Stewart points out that the Porter theory has not been tested rigorously, say, by comparing firms that adopted these strategies with firms that did not, and seeing whether one sample did better than another.
There are plenty of real-life examples of firms that did not pursue one of these strategies and did well. For instance, several Japanese manufacturers managed to combine quality with low cost, as US firms learnt to their dismay.
Another important conclusion from the Porter theory is that firms end up making excess profits when they can take advantage of market imperfections. But it is not a theory in the sense of having predictive power.
It cannot tell you whether a firm has sustainable competitive advantage or not. The corporate world is littered with the debris of firms that, at one time, were thought to have sustainable advantage.
Other theories of strategy have not fared any better. Gary Hamel and C K Prahalad propounded the idea of core competence and held up the Japanese manufacturer, NEC, as a shining example.
In the years that followed, NEC turned out to be an underperformer. In Competing for the future, Hamel and Prahalad gave several examples of model firms.
Bill Gates said much later that, except for Hewlett-Packard, every example they gave was a ‘total joke’. Hamel had moved on — he was now pronouncing Enron as America’s most innovative company.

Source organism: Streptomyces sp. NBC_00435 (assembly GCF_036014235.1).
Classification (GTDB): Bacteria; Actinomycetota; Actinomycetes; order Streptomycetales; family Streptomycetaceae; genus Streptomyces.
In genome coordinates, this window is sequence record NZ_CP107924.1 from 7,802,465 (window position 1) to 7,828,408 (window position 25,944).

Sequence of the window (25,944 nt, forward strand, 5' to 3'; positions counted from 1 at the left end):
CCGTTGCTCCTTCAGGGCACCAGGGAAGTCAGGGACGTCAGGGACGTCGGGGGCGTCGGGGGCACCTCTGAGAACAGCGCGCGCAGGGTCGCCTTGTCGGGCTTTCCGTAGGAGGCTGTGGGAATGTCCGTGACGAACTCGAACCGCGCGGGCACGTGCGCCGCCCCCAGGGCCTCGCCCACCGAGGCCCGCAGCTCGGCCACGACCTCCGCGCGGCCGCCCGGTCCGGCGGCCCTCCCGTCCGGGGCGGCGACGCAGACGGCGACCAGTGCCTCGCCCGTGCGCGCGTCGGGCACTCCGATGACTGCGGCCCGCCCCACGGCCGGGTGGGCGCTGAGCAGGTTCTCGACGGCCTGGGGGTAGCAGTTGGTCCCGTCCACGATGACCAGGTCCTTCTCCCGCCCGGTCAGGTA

Some of Stewart’s sharpest criticisms are reserved for the genre of management books typified by In search of excellence, authored by two ex-McKinsey consultants, Tom Peters and Robert Waterman. The book purported to list the attributes of high-performing companies after evaluating 43 such companies.
Two years later, half of the excellent 43 were in trouble. Five years later, almost all showed signs of decline. Peters responded in his next book by declaring, “There are no excellent companies.” By then, of course, he had made a fortune out of his first book.
There are serious limitations to Stewart’s examination of management theory. He focuses on a few theories in the softer areas of management and some popular books.
A great deal of what is taught in the harder areas at B-schools, such as accounting, finance and quantitative sciences, is based on sound theory and finds wide application in business.
But Stewart is right in saying that most of the hard stuff at B-schools can be picked up fairly quickly. That is why companies have taken to recruiting from admission lists and hiring bright people from streams other than the MBA. They know they can themselves provide the necessary training in hard skills and in a shorter time.
The hard skills constitute training. It is the soft part that constitutes education and makes for a rounded manager. It is not easily imparted through courses, such as ethics or leadership, that are the staple of B-schools.
Soft skills, Stewart points out, are what the old liberal arts education or humanities was all about. This indicates a way forward for remaking the MBA: combining the hard parts with the basic elements of a liberal arts programme.